The charts and radiographs of 10 male and 14 female patients treated between 2000 and 2006 were examined. The patients' mean gestational age was 35.6 weeks (range 23–41 weeks), and the mean follow-up period was 5.1 years (range 1 month–15 years).
Three patients died. Associated anomalies included cardiac (41.7%), neurological (33.3%), gastrointestinal (20.8%), orthopedic (12.5%), and genitourinary (12.5%) abnormalities. Less common were pulmonary and psychiatric findings. Developmental delay was identified in 11 of the 21 patients for whom follow-up was available. Five of 6 patients with isolated DWV had a normal developmental course. Radiographic findings associated with DWV included corpus callosum dysgenesis in 20.8%, ventricular enlargement in 29%, and vermian rotation in 8.3%. Shunts were placed in 4 of 7 patients with ventriculomegaly. Using the two-tailed Pearson correlation, the authors determined that developmental outcome was solely affected by neurological deficits and that ventricular enlargement predicted the need for shunt placement.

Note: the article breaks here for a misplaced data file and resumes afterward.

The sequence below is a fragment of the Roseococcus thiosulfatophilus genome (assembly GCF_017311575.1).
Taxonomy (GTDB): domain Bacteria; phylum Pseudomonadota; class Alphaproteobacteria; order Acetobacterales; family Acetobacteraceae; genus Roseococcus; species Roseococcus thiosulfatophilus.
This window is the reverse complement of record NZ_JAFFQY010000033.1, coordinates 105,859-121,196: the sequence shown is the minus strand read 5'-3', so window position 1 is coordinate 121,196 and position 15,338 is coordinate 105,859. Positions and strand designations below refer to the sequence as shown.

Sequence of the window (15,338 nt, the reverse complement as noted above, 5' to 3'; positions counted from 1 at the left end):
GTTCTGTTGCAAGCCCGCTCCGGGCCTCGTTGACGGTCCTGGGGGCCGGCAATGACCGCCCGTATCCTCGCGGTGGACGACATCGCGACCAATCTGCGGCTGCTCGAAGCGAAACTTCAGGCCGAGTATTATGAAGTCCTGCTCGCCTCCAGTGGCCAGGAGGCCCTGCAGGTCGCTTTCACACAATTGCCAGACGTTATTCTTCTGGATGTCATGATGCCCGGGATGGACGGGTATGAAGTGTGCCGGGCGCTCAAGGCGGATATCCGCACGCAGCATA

The DWV was associated with both extra- and intracranial anomalies. Associated radiographic abnormalities including ventriculomegaly were observed. Hydrocephalus requiring cerebrospinal fluid diversion may be indicated. Isolated DWV was associated with a good developmental outcome.
Ann M. Ritter, Barbara H. Amaker, R. Scott Graham, William C. Broaddus and John D. Ward